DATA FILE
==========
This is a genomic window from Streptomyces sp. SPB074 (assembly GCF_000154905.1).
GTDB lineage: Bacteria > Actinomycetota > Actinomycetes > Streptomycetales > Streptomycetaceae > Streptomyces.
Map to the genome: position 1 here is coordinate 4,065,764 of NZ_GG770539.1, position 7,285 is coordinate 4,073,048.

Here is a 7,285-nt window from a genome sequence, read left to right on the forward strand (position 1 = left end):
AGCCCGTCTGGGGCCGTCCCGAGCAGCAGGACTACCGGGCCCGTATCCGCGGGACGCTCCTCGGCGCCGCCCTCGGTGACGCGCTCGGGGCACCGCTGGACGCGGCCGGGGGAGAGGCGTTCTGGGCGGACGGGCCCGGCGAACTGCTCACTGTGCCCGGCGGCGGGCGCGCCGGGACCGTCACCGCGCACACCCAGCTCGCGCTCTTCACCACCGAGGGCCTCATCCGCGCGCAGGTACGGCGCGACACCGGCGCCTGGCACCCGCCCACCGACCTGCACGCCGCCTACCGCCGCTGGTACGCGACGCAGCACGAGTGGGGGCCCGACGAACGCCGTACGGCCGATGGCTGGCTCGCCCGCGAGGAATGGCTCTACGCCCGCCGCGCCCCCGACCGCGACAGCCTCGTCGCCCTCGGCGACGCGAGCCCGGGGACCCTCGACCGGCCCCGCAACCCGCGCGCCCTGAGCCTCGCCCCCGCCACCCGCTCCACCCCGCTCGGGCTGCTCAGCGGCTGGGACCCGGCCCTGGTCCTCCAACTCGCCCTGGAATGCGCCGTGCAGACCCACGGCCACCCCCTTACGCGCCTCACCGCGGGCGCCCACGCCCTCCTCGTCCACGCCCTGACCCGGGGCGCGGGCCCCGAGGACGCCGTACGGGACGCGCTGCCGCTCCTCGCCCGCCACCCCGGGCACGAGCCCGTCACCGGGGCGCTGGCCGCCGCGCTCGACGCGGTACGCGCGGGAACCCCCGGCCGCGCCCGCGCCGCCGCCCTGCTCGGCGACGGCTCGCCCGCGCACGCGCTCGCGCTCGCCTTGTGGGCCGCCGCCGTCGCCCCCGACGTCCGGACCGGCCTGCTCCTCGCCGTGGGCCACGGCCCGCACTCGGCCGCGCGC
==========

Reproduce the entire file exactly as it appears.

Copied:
This is a genomic window from Streptomyces sp. SPB074 (assembly GCF_000154905.1).
GTDB lineage: Bacteria > Actinomycetota > Actinomycetes > Streptomycetales > Streptomycetaceae > Streptomyces.
Map to the genome: position 1 here is coordinate 4,065,764 of NZ_GG770539.1, position 7,285 is coordinate 4,073,048.

Here is a 7,285-nt window from a genome sequence, read left to right on the forward strand (position 1 = left end):
AGCCCGTCTGGGGCCGTCCCGAGCAGCAGGACTACCGGGCCCGTATCCGCGGGACGCTCCTCGGCGCCGCCCTCGGTGACGCGCTCGGGGCACCGCTGGACGCGGCCGGGGGAGAGGCGTTCTGGGCGGACGGGCCCGGCGAACTGCTCACTGTGCCCGGCGGCGGGCGCGCCGGGACCGTCACCGCGCACACCCAGCTCGCGCTCTTCACCACCGAGGGCCTCATCCGCGCGCAGGTACGGCGCGACACCGGCGCCTGGCACCCGCCCACCGACCTGCACGCCGCCTACCGCCGCTGGTACGCGACGCAGCACGAGTGGGGGCCCGACGAACGCCGTACGGCCGATGGCTGGCTCGCCCGCGAGGAATGGCTCTACGCCCGCCGCGCCCCCGACCGCGACAGCCTCGTCGCCCTCGGCGACGCGAGCCCGGGGACCCTCGACCGGCCCCGCAACCCGCGCGCCCTGAGCCTCGCCCCCGCCACCCGCTCCACCCCGCTCGGGCTGCTCAGCGGCTGGGACCCGGCCCTGGTCCTCCAACTCGCCCTGGAATGCGCCGTGCAGACCCACGGCCACCCCCTTACGCGCCTCACCGCGGGCGCCCACGCCCTCCTCGTCCACGCCCTGACCCGGGGCGCGGGCCCCGAGGACGCCGTACGGGACGCGCTGCCGCTCCTCGCCCGCCACCCCGGGCACGAGCCCGTCACCGGGGCGCTGGCCGCCGCGCTCGACGCGGTACGCGCGGGAACCCCCGGCCGCGCCCGCGCCGCCGCCCTGCTCGGCGACGGCTCGCCCGCGCACGCGCTCGCGCTCGCCTTGTGGGCCGCCGCCGTCGCCCCCGACGTCCGGACCGGCCTGCTCCTCGCCGTGGGCCACGGCCCGCACTCGGCCGCGCGC